By Dr Matthew Ashton
This week the diplomatic back and forth over the Falkland Islands seemed to hit a new low, with both sides accusing the other of duplicity.
There is no doubt that these arguments have largely been prompted by the 30 year anniversary of the Falklands War. For Britain it conjured up the illusion of long lost imperial greatness, and in the case of Argentina it was a humiliating defeat. As the great American historian Shelby Foote once commented, 'it's the fights we lose that really stay with us'. However it could equally be argued that both sides are also motivated by 'banal' nationalism and a desire to control the resources in the area.
What really irritates me though isn't so much the on-going sabre rattling, but the hypocrisy on both sides. When David Cameron talks about the right to national self-determination it sounds rather hollow considering our behaviour throughout the years. A good example would be the Chagos Islands, where Britain evicted the majority of the population in the 1970s in order to allow the US to build a military base. The islanders were removed from their homes against their will and the UK has blocked every attempt since then for them to return. According to the Wikileaks diplomatic cables, the British government recently decided to turn most of the area into a marine reservation so that it would be almost impossible for the former inhabitants to continue their fight for their land. Activities like this make it appear that when it comes to the right of self-determination the British government believes in it for some people but not for others.
However, Argentina doesn't occupy the moral high ground when talking about territorial rights either. Argentina was largely colonised by Spanish settlers who took the land from the indigenous population, killing huge numbers of them in the process. This continued throughout most of the 20th century and it's only recently that any attempt has been made to rectify the situation, although most observers would argue they're half-hearted at best. If Argentina really does believe in the need to return land to its original owners, I presume they're going to give all the land back that they acquired from the Kolla, Toba, Guaraní and Wichí people (to name but a few). To take the case of the Wichí, they've been struggling for years to gain legal recognition for the little land they have left. Despite this battle it hasn't stopped the Argentinean government selling off large areas of the nature reserve on which they live, to private companies who've started cutting down the forest for farmland. The Wichí tribe were finally given legal rights to less than 10km2 of it and the logging companies were given the go-ahead to continue destroying much of their old reserve. Perhaps this is what President Kirchner was talking about when she spoke about the need to respect territorial rights. The reality of the matter is that Argentina has been trampling on the land rights of its indigenous people for years and despite repeated promises to the contrary these groups are still having to campaign to try and get back just a fraction of what they've had taken from them.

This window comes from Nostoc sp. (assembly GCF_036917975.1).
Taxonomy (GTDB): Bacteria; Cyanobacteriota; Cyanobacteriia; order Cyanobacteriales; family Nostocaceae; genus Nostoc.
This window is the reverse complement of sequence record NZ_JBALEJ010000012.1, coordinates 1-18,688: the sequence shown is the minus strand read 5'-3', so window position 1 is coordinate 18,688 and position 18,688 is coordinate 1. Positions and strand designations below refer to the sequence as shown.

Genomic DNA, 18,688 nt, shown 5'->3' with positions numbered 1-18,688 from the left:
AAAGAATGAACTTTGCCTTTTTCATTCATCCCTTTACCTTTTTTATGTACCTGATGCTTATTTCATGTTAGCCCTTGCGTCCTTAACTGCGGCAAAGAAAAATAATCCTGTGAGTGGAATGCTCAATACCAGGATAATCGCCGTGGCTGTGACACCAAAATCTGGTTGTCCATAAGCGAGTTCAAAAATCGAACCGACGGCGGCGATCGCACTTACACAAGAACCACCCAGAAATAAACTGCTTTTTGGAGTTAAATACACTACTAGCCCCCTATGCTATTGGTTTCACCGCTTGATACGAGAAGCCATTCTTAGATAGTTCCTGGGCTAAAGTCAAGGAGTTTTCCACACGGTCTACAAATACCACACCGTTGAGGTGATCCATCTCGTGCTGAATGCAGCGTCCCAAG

It should also be made clear that most of the other South American countries that have thrown their weight behind Argentina in the Falklands argument have equally complicated relationships with their indigenous people. For instance Chile has an appalling record when it comes to its treatment of the Mapuche. For most of the 20th century they spent their time stealing the Mapuche's land, and even today they're complicit with mining and forestry companies in helping to destroy it, or making use of anti-terrorism legislation to lock up people who tried to protest against it.
What does all this mean then? Certainly two wrongs don't make a right. The fact that both the Argentinean and British governments have acted shamefully in the past (and in some cases continue to do so), doesn't necessarily mean either side is right or wrong when it comes to the Falkland Islands. However it does mean that neither country should be quite so quick to jump onto the moral high-ground and talk about their deep-felt belief in either self-determination or territorial rights.
Dr Matthew Ashton is a politics lecturer at Nottingham Trent University. Visit his blog.